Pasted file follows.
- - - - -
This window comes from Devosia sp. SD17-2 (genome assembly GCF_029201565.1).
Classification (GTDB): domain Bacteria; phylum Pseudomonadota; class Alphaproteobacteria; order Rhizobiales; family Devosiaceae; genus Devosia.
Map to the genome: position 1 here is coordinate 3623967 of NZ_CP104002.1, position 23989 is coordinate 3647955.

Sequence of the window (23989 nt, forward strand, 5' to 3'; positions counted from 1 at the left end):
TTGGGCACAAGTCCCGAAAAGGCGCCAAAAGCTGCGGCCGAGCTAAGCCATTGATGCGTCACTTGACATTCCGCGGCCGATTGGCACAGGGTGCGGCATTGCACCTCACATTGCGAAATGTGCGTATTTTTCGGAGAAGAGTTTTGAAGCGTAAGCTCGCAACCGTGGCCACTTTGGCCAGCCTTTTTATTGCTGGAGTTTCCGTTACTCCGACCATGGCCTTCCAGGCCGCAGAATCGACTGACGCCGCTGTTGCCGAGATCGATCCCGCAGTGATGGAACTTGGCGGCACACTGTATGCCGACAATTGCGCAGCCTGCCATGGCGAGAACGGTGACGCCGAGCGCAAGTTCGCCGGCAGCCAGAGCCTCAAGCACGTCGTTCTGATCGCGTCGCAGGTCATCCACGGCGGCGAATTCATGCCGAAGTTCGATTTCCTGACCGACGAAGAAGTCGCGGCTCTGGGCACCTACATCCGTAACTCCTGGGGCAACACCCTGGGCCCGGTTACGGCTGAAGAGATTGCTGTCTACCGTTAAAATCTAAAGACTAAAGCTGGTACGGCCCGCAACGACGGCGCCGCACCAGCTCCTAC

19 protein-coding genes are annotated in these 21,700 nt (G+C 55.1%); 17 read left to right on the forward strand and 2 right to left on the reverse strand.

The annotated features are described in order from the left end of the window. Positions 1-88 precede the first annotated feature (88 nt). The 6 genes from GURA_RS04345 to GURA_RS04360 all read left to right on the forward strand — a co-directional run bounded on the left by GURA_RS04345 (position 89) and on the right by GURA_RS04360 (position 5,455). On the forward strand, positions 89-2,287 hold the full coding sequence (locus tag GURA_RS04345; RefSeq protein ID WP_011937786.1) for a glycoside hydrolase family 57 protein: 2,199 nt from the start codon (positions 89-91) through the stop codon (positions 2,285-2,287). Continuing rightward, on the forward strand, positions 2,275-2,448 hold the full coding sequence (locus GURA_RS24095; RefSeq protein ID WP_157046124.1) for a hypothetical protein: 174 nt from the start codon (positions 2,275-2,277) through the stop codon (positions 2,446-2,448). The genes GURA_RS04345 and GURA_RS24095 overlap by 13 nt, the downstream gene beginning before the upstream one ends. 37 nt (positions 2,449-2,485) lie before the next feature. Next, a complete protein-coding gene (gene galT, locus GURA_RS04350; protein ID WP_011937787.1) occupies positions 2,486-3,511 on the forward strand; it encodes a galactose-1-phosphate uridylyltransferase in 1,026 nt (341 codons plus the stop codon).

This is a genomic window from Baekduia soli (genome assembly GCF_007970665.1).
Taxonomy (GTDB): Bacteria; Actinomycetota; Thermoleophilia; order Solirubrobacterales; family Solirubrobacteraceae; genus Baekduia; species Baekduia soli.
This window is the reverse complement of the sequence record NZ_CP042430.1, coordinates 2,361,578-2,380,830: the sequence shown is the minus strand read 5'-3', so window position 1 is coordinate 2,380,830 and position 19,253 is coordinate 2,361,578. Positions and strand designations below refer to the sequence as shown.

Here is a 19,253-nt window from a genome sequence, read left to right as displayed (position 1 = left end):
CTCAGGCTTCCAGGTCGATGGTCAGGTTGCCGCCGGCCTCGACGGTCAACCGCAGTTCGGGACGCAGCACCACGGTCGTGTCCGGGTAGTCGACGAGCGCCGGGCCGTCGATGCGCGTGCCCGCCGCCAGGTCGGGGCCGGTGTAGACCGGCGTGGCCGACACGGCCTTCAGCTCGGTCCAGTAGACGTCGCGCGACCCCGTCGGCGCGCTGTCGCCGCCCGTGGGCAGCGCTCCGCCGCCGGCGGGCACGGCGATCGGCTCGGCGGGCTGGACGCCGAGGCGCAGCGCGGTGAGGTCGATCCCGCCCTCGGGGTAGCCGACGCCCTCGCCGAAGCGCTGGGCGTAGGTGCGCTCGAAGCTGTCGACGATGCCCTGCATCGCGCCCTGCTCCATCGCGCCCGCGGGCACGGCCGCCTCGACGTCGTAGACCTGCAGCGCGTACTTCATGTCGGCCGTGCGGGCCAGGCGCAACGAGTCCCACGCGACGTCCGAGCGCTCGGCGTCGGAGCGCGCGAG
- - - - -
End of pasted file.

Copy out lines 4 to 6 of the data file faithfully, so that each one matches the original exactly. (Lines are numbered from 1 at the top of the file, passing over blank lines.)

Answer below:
Sequence of the window (23989 nt, forward strand, 5' to 3'; positions counted from 1 at the left end):
TTGGGCACAAGTCCCGAAAAGGCGCCAAAAGCTGCGGCCGAGCTAAGCCATTGATGCGTCACTTGACATTCCGCGGCCGATTGGCACAGGGTGCGGCATTGCACCTCACATTGCGAAATGTGCGTATTTTTCGGAGAAGAGTTTTGAAGCGTAAGCTCGCAACCGTGGCCACTTTGGCCAGCCTTTTTATTGCTGGAGTTTCCGTTACTCCGACCATGGCCTTCCAGGCCGCAGAATCGACTGACGCCGCTGTTGCCGAGATCGATCCCGCAGTGATGGAACTTGGCGGCACACTGTATGCCGACAATTGCGCAGCCTGCCATGGCGAGAACGGTGACGCCGAGCGCAAGTTCGCCGGCAGCCAGAGCCTCAAGCACGTCGTTCTGATCGCGTCGCAGGTCATCCACGGCGGCGAATTCATGCCGAAGTTCGATTTCCTGACCGACGAAGAAGTCGCGGCTCTGGGCACCTACATCCGTAACTCCTGGGGCAACACCCTGGGCCCGGTTACGGCTGAAGAGATTGCTGTCTACCGTTAAAATCTAAAGACTAAAGCTGGTACGGCCCGCAACGACGGCGCCGCACCAGCTCCTAC

19 protein-coding genes are annotated in these 21,700 nt (G+C 55.1%); 17 read left to right on the forward strand and 2 right to left on the reverse strand.